It’s easy to take a sports story, give it the Disney treatment and get an entire theater full of people clapping at the end.
A few glossy revisions to the script. A character added here and a nice plot twist.
I mean, for the nearly 300 people who came out to the AMC Showplace Theater on Monday night for a screening of “McFarland, USA”, they had the chance to speak directly with the man that the movie itself was based on – legendary McFarland High School running coach Jim White who made the drive up from the Kern County community that he still calls his home after five decades – and hear exactly how much of the Hollywood treatment the story actually got.
But it didn’t matter.
In that cavernous room full of athletes and parents – representative of the multicultural melting pot that is California’s Central Valley – White’s story and the story of those McFarland runners that defied all odds represented something that leapt off of the silver screen and became deeply personal.
Hope. Perseverance. Strength.
It seemed highly improbable that you could take a coach from a lilywhite background and put him smack-dab in the heart of California’s farm country and expect him to cultivate not just one team of cross country champions, but build a program that churned so many trophies that he had to give them away at team awards nights because the school didn’t have anywhere to put them.
That’s what happened. And while the transition might not have been exactly as it was portrayed in the movie – he came from Pepperdine, not Boise, and he didn’t get fired from two previous jobs when he made the trip to the migrant-heavy Southern San Joaquin Valley – it was still a stark contrast for a young, white teacher looking to establish himself and his family in a new community.
And that meant learning a new culture.
Here’s where the beauty of Hollywood and iconic sports story for the ages can blend in to your own life, regardless of personal history.
What truly struck a chord in my heart was the character of the mother of three of the boys on the cross-country team – a hard, physical Mexican woman that suffered no fools.
It didn’t surprise he when White said that she was actually upset with her portrayal in the movie because it didn’t show her as tough enough because I grew up with a woman like that – my best friend’s mother immigrated to the United States with her family and had that same fiery drive. I still laugh to this day when I see flip-flop key chains because that was always her threatened weapon of choice – the chanclas – because they never left marks.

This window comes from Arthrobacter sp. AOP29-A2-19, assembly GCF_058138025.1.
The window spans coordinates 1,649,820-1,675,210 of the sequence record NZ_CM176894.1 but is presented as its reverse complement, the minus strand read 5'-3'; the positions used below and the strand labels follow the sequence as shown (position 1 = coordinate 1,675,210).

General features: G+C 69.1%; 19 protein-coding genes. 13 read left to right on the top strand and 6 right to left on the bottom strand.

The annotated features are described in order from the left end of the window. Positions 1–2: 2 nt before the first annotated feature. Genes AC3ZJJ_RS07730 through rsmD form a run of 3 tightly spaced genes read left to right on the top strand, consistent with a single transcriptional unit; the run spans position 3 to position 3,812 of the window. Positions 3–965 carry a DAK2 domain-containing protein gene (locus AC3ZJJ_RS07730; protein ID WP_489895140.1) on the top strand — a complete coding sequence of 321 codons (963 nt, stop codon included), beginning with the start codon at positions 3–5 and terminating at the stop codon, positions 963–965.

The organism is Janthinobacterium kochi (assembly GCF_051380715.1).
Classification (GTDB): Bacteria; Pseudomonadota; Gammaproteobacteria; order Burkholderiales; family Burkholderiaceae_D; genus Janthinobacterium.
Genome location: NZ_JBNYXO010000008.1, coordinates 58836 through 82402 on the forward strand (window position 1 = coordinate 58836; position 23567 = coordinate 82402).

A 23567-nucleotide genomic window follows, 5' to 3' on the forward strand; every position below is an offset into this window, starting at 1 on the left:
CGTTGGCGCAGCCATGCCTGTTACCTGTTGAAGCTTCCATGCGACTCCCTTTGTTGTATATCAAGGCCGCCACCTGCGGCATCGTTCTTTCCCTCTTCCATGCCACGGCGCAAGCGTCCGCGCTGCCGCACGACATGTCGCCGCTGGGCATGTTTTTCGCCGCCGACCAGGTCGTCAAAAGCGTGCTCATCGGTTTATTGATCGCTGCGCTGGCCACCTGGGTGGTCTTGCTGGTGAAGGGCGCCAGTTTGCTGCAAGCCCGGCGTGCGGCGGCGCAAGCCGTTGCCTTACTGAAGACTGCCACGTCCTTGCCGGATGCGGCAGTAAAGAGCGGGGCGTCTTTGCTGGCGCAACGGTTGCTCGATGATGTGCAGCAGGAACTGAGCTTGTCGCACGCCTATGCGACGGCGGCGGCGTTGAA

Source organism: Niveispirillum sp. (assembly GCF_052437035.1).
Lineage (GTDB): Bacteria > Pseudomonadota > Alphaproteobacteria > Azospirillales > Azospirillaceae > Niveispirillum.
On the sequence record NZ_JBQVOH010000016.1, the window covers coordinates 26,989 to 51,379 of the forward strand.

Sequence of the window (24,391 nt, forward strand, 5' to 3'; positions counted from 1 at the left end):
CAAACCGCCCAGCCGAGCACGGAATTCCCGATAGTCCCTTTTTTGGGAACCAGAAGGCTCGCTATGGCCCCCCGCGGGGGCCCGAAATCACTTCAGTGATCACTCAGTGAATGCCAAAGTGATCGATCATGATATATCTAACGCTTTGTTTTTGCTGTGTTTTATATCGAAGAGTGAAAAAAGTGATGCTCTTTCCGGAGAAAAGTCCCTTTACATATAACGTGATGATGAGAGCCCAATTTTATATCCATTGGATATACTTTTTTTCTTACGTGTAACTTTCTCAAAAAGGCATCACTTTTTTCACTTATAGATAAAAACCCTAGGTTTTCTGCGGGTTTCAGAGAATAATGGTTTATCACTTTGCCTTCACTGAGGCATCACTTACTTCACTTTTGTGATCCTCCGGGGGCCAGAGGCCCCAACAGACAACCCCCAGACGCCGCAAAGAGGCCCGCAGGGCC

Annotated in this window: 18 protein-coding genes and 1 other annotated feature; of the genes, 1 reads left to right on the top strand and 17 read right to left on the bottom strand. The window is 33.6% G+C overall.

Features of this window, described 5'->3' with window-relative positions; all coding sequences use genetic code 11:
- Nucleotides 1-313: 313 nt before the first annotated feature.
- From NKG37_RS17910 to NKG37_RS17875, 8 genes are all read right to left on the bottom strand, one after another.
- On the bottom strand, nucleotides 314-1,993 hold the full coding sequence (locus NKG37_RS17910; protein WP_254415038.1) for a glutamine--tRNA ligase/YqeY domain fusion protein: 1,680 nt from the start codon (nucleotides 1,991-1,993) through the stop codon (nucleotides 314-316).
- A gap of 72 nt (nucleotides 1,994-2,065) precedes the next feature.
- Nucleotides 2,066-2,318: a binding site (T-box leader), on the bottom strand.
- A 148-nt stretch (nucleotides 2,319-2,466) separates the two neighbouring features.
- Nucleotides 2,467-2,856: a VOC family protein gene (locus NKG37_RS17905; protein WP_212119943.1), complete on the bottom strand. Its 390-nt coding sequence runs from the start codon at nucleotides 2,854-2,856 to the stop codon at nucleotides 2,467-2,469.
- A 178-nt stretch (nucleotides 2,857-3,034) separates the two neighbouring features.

I guess it was a different time, and I appreciated seeing that kind of humor in the movie.
But that Hispanic culture — or at least parts of it — were engrained in me as a child. My best friend’s grandfather – and I’m not using that term loosely, the man served as my chapel and my officiant at my wedding, and I have known him all 32 years of my life – used to take him out to the fields where he would buy leftover produce and then take it to markets to sell. To this day I think the best way to eat turkey is with red sauce and tamales. His mother would speak to me in Spanish before I understood their English equivalent.
Before I got married I would see a lot of films – it was kind of my quiet time to myself when I was working and I didn’t quite want to go home yet – and so I’m always searching for something special when I sink into a theater seat. Knowing that the man the movie was based on was sitting 25 feet in front of me only intensified that on Monday, and that my alma mater had put the entire screening together – that Anthony Chapman, the Sierra High School Athletic Director and former track teammate of mine was one of the organizers – had me expecting the world from this.
It delivered. And it resonated.
The longest formal organized race that I’ve ever run was 800 meters and the best I’ve ever finished was third place, so it wasn’t the running that truly captivated me, but the story – the hardscrabble lives of those kids and the dedication they had to that team.
And that coach that dared to stick with something that ended up producing nine state championships in 14 years.
Thank you for coming to Manteca Coach White.
It was truly an honor.